High-Altitude Breathing It is very difficult to breathe on top of Mount Everest (altitude of ~ 30,000 feet), because the barometric pressure is so low. As a result, P O2 in the air (barometric pressure * 0.21) is also very low. P O2 in the alveolus is even lower, as the inspired air is diluted in the residual volume in the lungs.
Acclimatization to Low P O2 A person remaining at high altitudes for a long period of time becomes more acclimated to low P O2. The mechanisms involved are: A great increase in pulmonary ventilation Increased number of red blood cells Changes in the oxygen-hemoglobin dissociation curve Increased vascularity of the tissues Increased efficiency of cellular aerobic metabolism
Acclimatization to Low P O2 1) A great increase in pulmonary ventilation Immediately on exposure to low P O2, the hypoxic situation induces an increase in pulmonary ventilation. However, acutely this increase in ventilation is not large, as the decrease in blood P O2 (due to altitude) is accompanied by a decrease in P CO2 (as hyperventilation acts to lower P CO2 in the alveoli). Furthermore, pH of the blood increases (becomes less acidic) when P CO2 of the plasma drops. Because chemoreceptor activity is determined by P O2, P CO2, and pH, the effects of lowered P O2 on ventilation are offset by the lowered P CO2, and increased pH.
Acclimatization to Low P O2 1) A great increase in pulmonary ventilation However, over the next few days the kidney acts to normalize pH of the blood (by increasing the secretion of bicarbonate ion). Thus, within a few days after moving to a higher altitude, ventilation can increase markedly, up to 4 times that which normally occurs at sea level.
Acclimatization to Low P O2 2) Increased number of red blood cells Hypoxia causes the kidney to release erythropoietin, which induces pluripotent hematopoietic stem cells in the bone marrow to differentiate into erythrocytes. Thus, the hematocrit increases. Blood volume also increases over time, and often people living at high altitude have a 50% increase in circulating hemoglobin, but a hematocrit of 60.
Acclimatization to Low P O2 3) Changes in the oxygen-hemoglobin dissociation curve At the onset of hypoxia, the curve tends to shift to the left, as a result of alkalosis induced by hyperventilation (and reduction of plasma P CO2 ). Over time, production of 2,3-DPG by erythrocytes tends to pull the curve back to the right, so that in a fully-acclimated person hemoglobin has approximately the same affinity for oxygen as that of a person living at sea level.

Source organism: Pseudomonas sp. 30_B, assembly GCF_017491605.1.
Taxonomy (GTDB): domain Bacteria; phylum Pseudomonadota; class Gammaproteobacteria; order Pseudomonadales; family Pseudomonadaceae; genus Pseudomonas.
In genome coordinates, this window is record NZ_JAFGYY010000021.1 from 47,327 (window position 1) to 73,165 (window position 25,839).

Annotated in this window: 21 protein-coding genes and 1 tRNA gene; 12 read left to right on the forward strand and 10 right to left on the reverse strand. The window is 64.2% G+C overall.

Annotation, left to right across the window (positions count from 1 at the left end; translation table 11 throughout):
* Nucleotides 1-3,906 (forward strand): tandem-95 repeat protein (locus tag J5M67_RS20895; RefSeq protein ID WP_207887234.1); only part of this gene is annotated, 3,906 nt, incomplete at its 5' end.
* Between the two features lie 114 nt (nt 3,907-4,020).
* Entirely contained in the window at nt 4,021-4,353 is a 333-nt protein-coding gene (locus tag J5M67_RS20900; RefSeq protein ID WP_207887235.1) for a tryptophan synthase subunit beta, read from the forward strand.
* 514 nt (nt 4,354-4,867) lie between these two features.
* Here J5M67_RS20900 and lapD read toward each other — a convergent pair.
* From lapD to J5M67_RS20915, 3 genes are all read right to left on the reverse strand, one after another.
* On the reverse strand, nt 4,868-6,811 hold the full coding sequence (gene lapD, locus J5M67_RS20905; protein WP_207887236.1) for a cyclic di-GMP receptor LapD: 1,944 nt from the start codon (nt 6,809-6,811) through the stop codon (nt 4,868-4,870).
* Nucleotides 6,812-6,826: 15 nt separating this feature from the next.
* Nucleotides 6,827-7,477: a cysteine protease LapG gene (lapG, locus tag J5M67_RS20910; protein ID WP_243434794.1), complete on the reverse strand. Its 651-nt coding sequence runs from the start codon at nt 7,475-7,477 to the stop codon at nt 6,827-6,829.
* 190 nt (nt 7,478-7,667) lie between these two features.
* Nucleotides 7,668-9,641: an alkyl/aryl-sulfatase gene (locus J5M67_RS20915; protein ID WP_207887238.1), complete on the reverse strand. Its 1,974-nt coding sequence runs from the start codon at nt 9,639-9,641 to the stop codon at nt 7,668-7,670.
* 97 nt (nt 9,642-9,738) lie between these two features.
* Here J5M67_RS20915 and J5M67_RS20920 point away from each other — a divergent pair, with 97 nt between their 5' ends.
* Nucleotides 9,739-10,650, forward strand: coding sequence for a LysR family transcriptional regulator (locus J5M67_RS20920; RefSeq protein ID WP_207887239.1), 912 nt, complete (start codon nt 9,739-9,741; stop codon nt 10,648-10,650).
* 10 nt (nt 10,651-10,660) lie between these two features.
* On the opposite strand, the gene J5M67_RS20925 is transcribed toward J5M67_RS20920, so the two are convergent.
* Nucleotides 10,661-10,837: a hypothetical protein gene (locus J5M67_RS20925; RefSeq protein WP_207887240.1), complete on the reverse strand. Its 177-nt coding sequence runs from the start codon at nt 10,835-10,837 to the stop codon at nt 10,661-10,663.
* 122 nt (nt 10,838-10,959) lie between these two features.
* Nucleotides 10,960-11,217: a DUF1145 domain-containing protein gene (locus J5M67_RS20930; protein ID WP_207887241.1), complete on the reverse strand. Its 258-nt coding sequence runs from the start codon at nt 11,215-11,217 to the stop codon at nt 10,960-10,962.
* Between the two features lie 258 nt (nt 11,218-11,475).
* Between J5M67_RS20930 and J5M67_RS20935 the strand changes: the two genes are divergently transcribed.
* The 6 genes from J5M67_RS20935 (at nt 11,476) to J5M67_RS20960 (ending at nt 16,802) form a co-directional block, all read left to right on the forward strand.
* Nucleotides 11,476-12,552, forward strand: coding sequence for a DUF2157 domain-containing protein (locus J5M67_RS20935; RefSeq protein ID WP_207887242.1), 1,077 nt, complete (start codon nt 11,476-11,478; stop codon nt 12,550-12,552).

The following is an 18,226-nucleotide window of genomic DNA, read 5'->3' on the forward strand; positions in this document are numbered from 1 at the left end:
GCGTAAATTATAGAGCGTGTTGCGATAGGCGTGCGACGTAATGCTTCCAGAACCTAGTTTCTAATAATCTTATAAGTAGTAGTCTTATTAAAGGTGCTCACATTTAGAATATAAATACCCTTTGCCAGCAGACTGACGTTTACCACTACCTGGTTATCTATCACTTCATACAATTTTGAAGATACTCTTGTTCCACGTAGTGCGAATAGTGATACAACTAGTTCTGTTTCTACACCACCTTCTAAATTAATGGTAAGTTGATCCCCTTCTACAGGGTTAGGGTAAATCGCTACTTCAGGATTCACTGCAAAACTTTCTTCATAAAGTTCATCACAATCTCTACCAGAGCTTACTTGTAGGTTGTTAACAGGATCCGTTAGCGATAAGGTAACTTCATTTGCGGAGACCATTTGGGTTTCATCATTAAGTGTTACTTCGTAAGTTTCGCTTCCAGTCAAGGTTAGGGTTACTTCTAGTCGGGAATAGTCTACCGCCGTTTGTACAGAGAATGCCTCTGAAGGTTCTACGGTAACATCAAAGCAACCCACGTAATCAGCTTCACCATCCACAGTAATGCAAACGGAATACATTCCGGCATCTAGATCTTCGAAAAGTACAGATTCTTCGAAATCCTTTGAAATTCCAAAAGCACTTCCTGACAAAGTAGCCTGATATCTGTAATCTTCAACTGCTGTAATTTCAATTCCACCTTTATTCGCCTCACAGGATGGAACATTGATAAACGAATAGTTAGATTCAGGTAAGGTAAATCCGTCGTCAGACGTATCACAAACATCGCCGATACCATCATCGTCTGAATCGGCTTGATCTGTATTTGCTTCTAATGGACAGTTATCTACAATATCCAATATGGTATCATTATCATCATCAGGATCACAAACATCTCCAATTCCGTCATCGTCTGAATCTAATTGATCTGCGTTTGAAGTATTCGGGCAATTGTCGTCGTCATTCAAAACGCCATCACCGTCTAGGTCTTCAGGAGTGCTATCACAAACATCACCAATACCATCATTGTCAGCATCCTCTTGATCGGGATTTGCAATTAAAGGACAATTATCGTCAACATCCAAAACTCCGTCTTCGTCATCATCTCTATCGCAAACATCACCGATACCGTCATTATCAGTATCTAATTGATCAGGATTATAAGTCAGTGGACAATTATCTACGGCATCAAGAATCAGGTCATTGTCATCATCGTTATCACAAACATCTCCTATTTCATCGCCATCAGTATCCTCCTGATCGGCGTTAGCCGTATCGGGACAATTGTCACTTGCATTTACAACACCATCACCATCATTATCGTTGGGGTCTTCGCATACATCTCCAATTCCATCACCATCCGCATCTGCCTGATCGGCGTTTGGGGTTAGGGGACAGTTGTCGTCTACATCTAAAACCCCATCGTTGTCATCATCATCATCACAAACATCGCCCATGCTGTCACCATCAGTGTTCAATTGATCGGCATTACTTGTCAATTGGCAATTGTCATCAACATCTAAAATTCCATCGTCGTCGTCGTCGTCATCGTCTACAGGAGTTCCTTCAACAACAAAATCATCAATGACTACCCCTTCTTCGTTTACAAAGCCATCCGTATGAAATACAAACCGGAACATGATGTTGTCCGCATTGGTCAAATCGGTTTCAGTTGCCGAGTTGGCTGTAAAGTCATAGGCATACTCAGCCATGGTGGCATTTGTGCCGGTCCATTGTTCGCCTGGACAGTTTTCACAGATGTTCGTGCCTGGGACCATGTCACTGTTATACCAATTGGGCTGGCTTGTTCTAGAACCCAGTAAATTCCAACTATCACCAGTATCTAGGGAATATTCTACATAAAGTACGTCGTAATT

Acclimatization to Low P O2 3) Changes in the oxygen-hemoglobin dissociation curve However, these adaptations make good sense. During acute hypoxia, the left-shift of the oxygen- hemoglobin dissociation curve helps to oxygenate the blood in the lungs. This is important, as the alkalosis that is present suppresses an increase in ventilation, so that P O2 in the alveoli is low. Over time, as ventilation increases (as the kidney acts to stabilize blood pH) and the amount of hemoglobin in the blood also increases, it is practical to shift the curve back to the right.
Acclimatization to Low P O2 4) Increased efficiency of cellular metabolism It has been noted that animals native to high altitudes have more mitochondria and some cellular oxidative enzymes than animals living at sea level. It is assumed that such adaptations also occur in humans.
Chronic Mountain Sickness Occasionally, exposure to high altitude over a long time has devastating effects on an individual. Polycythemia becomes so severe that blood flow to tissues becomes restricted, and thus the tissues are deprived of oxygen. In some cases, there is also a decrease in lung circulation, as low P O2 tends to cause vaso- constriction in the lungs. As this occurs, the right side of the heart becomes enlarged. Eventually, congestive heart failure ensues and the patient dies. However, this disease has a simple treatment: moving the patient to a lower altitude.
Breathing at Depths: Overview When an individual dives, the pressure around him increases tremendously. A column of water 33 feet deep exerts an atmosphere of pressure, so a dive of only 33 feet exerts a pressure outside the body of 2 atmospheres (that of the air [1 atmosphere] plus that added by the water [1 atmosphere]). At 66 feet, 3 atmospheres of pressure are applied to the body, etc. A fairly modest dive of 100 feet applies 4 atmospheres of pressure to the body.
Breathing at Depths: Overview To keep the lungs from collapsing, the pressure of the air supplied to the diver must be equal to the pressure of the water around him. As a result, the pressure of gas in the alveoli becomes very high. Another important effect of depth is the compression of gases to smaller volumes. Thus, a liter of oxygen at sea level only occupies 0.5 liters at 33 feet.
Nitrogen as a Carrier Gas Ordinarily, nitrogen is considered a carrier gas that is not absorbed, and serves to dilute oxygen. A diver typically breathes compressed air (containing nitrogen, oxygen, and carbon dioxide). Nitrogen is by far the most prevalent gas, and occupies 80% of the volume of the mixture. Because nitrogen partial pressure in the alveoli and blood becomes so high during diving,nitrogen can become toxic.
Nitrogen as a Carrier Gas At depths, nitrogen dissolves in the membranes of neurons, and alters ionic conductances. In effect, it acts as an anesthetic that reduces neuronal excitability. The effect of nitrogen on the nervous system begins at depths of 120 feet; at this depth, the diver becomes very jovial and carefree. At depths greater than 200 feet, the diver feels very sleepy. At depths greater than 250 feet, the diver often becomes comatose. Nitrogen toxicity at depths has characteristics similar to alcohol intoxication, and is sometimes called “raptures of the depths.”
Delivery of Oxygen at Depths Because plasma P O2 is so high, the tissues are exposed to very high amounts of oxygen. At high pressures, oxygen begins to form free radicals that oxidize poly- unsaturated fatty acids in the membranes as well as some enzymes. The high partial pressures of O 2 at depths results in the gas dissolving in plasma